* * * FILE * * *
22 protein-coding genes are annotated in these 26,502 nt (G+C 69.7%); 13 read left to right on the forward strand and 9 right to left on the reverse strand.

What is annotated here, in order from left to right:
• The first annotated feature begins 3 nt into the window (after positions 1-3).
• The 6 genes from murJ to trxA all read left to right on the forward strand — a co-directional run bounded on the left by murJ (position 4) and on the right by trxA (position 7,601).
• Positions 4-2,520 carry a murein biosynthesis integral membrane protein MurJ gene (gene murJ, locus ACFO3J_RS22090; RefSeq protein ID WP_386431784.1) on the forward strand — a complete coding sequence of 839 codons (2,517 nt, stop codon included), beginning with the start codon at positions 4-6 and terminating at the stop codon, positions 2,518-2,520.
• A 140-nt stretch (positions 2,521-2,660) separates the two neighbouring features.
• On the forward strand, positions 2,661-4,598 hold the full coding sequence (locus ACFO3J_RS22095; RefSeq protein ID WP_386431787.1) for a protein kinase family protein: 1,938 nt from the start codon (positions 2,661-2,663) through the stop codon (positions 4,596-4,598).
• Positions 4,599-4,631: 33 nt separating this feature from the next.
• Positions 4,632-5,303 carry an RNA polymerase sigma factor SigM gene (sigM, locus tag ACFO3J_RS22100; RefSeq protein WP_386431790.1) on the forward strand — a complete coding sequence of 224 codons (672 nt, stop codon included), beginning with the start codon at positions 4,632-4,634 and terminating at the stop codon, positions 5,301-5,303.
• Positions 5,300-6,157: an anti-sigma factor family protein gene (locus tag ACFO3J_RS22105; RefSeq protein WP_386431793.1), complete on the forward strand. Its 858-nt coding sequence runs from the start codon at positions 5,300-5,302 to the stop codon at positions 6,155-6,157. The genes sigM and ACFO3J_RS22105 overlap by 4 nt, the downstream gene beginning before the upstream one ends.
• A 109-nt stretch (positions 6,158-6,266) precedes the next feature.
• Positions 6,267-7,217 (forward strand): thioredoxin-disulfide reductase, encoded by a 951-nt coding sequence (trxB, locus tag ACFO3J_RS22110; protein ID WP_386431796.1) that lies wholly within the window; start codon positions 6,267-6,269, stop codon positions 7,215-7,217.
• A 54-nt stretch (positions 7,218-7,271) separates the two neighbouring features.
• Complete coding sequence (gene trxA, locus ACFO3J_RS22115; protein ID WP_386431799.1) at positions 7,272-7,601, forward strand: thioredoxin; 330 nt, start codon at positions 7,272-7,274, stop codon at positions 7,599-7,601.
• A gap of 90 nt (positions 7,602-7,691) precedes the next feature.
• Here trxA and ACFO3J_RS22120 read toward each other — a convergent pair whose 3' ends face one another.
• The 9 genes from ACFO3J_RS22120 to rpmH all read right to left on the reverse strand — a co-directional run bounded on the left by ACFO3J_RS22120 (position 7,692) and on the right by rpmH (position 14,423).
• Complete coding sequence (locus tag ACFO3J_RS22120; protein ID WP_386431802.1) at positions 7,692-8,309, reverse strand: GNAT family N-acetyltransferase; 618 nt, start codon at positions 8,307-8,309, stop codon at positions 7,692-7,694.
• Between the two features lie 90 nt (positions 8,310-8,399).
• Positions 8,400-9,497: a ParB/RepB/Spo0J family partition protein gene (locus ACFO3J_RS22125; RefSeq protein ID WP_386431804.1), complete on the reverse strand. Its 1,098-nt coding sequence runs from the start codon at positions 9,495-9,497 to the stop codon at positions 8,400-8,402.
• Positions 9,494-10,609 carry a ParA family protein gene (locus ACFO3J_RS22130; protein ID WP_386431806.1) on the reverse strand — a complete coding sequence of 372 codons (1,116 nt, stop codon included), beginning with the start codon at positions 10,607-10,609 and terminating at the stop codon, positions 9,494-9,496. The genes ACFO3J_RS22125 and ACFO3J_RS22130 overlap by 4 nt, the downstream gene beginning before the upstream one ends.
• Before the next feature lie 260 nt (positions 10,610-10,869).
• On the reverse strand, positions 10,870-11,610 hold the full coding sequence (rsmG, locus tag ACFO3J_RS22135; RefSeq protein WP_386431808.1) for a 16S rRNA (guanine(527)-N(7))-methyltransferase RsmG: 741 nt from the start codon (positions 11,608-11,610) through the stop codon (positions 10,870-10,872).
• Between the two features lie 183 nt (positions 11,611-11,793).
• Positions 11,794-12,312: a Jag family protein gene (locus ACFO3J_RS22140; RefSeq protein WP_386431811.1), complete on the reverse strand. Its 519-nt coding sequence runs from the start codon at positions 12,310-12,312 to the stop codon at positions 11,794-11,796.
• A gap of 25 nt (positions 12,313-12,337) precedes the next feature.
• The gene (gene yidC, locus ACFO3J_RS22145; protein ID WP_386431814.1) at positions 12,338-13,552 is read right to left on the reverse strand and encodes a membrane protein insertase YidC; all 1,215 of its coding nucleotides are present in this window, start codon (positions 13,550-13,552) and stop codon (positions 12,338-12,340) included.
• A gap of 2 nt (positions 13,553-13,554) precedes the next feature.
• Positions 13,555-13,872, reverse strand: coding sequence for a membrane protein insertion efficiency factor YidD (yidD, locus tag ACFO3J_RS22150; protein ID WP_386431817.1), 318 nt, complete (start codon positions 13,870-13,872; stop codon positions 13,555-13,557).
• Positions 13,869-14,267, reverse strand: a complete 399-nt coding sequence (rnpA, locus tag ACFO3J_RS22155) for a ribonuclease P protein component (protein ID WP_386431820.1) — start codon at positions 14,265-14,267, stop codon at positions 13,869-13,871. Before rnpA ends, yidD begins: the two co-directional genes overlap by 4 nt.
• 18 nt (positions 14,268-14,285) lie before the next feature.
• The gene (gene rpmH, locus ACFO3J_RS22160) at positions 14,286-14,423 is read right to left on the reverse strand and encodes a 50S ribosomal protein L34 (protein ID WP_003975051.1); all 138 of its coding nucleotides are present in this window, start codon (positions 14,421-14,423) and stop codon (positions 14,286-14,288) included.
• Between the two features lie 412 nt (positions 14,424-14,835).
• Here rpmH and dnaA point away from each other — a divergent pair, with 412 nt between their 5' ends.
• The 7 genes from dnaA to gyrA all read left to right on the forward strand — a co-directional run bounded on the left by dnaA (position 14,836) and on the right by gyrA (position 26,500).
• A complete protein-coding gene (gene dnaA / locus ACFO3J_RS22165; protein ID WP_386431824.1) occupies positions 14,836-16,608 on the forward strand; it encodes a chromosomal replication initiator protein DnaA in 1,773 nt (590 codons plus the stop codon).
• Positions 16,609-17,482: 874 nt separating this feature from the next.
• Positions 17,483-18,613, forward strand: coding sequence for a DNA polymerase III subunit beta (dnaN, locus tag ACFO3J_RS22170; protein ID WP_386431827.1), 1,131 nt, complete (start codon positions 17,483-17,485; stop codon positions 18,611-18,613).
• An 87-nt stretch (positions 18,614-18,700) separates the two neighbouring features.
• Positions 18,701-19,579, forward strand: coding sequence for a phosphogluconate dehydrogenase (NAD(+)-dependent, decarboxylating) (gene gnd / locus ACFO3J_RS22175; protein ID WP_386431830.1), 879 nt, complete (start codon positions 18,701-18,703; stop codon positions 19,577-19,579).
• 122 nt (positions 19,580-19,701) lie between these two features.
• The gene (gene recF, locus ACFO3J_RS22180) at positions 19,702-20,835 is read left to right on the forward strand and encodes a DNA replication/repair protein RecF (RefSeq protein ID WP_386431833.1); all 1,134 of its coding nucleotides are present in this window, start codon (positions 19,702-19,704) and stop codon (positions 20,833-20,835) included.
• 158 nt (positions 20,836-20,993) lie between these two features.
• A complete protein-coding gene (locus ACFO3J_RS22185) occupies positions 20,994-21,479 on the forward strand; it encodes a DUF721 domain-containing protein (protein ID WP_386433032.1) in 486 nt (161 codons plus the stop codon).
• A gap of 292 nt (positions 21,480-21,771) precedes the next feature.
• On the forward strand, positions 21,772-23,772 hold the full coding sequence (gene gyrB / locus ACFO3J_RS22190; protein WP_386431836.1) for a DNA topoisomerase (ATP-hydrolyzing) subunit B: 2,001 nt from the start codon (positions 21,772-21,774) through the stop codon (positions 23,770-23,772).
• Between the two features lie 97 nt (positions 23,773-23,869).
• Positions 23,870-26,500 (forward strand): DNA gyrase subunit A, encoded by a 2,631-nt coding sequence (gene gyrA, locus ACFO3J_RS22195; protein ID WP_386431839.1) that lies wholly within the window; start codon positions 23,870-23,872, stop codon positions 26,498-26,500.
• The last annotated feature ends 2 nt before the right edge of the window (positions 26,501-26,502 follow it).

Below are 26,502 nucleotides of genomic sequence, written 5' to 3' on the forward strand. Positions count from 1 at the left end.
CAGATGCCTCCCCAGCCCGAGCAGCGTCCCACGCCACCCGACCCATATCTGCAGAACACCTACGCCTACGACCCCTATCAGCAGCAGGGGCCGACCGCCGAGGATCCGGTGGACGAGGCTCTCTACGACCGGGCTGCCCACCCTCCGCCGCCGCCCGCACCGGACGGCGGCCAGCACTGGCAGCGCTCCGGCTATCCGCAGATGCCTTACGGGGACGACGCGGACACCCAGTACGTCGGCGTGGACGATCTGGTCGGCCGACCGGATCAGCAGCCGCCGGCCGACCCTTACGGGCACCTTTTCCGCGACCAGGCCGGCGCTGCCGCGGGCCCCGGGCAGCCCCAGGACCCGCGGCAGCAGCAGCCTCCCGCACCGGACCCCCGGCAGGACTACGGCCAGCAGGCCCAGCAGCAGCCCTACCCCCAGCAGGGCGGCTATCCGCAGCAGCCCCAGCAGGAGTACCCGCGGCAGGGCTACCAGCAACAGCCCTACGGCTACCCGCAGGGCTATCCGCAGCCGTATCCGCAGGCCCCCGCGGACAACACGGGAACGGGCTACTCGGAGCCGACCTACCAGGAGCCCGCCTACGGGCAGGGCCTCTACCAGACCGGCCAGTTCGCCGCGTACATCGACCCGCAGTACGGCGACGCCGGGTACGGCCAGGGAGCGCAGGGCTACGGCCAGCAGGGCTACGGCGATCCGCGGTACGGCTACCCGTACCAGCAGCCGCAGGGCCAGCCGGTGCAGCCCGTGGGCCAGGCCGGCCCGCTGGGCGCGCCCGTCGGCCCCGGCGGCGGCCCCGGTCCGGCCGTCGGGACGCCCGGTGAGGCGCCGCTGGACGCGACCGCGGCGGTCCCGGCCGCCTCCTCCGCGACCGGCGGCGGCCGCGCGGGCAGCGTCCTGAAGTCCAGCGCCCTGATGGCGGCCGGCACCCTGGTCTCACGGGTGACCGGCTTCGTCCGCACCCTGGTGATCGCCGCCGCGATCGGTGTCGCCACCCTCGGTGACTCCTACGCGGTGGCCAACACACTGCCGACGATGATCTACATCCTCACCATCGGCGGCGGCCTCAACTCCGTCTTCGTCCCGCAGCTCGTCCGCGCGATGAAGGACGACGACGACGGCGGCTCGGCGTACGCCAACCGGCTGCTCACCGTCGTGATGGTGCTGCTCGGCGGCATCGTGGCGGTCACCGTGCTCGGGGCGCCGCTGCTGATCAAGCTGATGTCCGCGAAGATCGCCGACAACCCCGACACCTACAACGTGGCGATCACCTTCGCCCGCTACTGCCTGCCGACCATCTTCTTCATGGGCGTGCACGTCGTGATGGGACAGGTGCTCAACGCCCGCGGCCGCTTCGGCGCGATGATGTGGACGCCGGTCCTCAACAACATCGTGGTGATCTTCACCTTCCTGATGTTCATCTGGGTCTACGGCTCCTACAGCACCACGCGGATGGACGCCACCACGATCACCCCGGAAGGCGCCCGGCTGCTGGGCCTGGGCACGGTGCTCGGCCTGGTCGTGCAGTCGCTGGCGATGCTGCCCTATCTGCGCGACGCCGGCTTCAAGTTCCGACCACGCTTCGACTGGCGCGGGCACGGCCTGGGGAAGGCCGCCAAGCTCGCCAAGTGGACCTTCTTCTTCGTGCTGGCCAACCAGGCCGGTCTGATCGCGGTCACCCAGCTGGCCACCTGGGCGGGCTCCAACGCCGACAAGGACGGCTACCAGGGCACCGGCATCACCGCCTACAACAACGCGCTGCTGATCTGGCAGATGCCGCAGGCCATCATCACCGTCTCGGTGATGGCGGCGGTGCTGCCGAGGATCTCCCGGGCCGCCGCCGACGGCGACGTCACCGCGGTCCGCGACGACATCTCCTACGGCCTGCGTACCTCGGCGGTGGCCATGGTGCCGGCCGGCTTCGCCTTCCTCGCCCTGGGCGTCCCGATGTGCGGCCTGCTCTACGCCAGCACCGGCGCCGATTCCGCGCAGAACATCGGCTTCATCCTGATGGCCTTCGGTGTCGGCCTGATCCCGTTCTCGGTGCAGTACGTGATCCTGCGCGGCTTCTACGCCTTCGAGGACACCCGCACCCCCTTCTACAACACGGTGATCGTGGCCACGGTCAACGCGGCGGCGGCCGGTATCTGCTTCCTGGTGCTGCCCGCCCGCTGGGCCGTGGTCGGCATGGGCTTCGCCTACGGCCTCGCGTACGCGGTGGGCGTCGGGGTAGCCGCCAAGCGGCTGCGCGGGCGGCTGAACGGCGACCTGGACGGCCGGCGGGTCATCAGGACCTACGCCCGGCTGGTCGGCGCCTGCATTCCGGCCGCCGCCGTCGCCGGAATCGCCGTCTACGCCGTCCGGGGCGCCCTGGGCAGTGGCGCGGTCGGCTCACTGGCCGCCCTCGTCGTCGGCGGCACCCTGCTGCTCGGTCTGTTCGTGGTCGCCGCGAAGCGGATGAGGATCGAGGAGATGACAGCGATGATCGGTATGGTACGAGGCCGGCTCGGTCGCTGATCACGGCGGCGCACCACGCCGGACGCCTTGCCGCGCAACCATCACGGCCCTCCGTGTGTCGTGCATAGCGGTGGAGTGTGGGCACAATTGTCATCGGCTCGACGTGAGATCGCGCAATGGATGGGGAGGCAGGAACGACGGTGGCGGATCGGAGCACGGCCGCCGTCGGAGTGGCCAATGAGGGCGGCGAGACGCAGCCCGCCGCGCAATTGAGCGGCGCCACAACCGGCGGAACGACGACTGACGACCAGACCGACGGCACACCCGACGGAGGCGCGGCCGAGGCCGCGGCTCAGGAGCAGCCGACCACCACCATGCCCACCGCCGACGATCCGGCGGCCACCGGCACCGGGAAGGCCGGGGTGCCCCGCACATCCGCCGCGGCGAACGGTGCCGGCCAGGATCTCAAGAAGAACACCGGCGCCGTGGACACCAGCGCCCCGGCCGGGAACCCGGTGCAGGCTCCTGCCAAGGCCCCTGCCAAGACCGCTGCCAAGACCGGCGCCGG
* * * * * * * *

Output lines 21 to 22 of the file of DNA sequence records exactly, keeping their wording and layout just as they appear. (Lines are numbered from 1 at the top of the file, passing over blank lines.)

• Positions 9,494-10,609 carry a ParA family protein gene (locus ACFO3J_RS22130; protein ID WP_386431806.1) on the reverse strand — a complete coding sequence of 372 codons (1,116 nt, stop codon included), beginning with the start codon at positions 10,607-10,609 and terminating at the stop codon, positions 9,494-9,496. The genes ACFO3J_RS22125 and ACFO3J_RS22130 overlap by 4 nt, the downstream gene beginning before the upstream one ends.
• Before the next feature lie 260 nt (positions 10,610-10,869).